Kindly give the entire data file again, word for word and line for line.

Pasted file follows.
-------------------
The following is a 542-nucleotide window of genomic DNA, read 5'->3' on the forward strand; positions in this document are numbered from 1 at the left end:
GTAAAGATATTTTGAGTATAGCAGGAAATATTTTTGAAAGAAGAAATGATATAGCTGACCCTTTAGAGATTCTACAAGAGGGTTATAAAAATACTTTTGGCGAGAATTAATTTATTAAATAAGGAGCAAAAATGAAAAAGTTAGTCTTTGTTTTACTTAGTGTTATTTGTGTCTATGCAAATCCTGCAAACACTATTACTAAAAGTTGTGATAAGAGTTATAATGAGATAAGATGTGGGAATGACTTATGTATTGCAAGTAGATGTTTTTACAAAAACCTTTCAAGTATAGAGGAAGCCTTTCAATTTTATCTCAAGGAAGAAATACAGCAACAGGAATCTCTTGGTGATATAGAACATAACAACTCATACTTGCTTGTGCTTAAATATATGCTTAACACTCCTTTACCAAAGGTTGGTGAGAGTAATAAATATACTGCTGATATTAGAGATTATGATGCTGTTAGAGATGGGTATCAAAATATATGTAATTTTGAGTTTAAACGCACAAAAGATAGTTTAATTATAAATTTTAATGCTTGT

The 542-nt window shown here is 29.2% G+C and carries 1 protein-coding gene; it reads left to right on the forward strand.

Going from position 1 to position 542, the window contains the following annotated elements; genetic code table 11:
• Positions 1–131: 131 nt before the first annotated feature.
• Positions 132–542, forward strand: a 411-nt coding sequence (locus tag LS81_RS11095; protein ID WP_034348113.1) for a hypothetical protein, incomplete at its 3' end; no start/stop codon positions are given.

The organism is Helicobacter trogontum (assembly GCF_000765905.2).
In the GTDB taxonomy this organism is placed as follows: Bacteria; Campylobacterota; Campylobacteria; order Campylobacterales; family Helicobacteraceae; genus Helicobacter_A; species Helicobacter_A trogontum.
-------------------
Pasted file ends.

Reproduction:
The following is a 542-nucleotide window of genomic DNA, read 5'->3' on the forward strand; positions in this document are numbered from 1 at the left end:
GTAAAGATATTTTGAGTATAGCAGGAAATATTTTTGAAAGAAGAAATGATATAGCTGACCCTTTAGAGATTCTACAAGAGGGTTATAAAAATACTTTTGGCGAGAATTAATTTATTAAATAAGGAGCAAAAATGAAAAAGTTAGTCTTTGTTTTACTTAGTGTTATTTGTGTCTATGCAAATCCTGCAAACACTATTACTAAAAGTTGTGATAAGAGTTATAATGAGATAAGATGTGGGAATGACTTATGTATTGCAAGTAGATGTTTTTACAAAAACCTTTCAAGTATAGAGGAAGCCTTTCAATTTTATCTCAAGGAAGAAATACAGCAACAGGAATCTCTTGGTGATATAGAACATAACAACTCATACTTGCTTGTGCTTAAATATATGCTTAACACTCCTTTACCAAAGGTTGGTGAGAGTAATAAATATACTGCTGATATTAGAGATTATGATGCTGTTAGAGATGGGTATCAAAATATATGTAATTTTGAGTTTAAACGCACAAAAGATAGTTTAATTATAAATTTTAATGCTTGT

The 542-nt window shown here is 29.2% G+C and carries 1 protein-coding gene; it reads left to right on the forward strand.

Going from position 1 to position 542, the window contains the following annotated elements; genetic code table 11:
• Positions 1–131: 131 nt before the first annotated feature.
• Positions 132–542, forward strand: a 411-nt coding sequence (locus tag LS81_RS11095; protein ID WP_034348113.1) for a hypothetical protein, incomplete at its 3' end; no start/stop codon positions are given.

The organism is Helicobacter trogontum (assembly GCF_000765905.2).
In the GTDB taxonomy this organism is placed as follows: Bacteria; Campylobacterota; Campylobacteria; order Campylobacterales; family Helicobacteraceae; genus Helicobacter_A; species Helicobacter_A trogontum.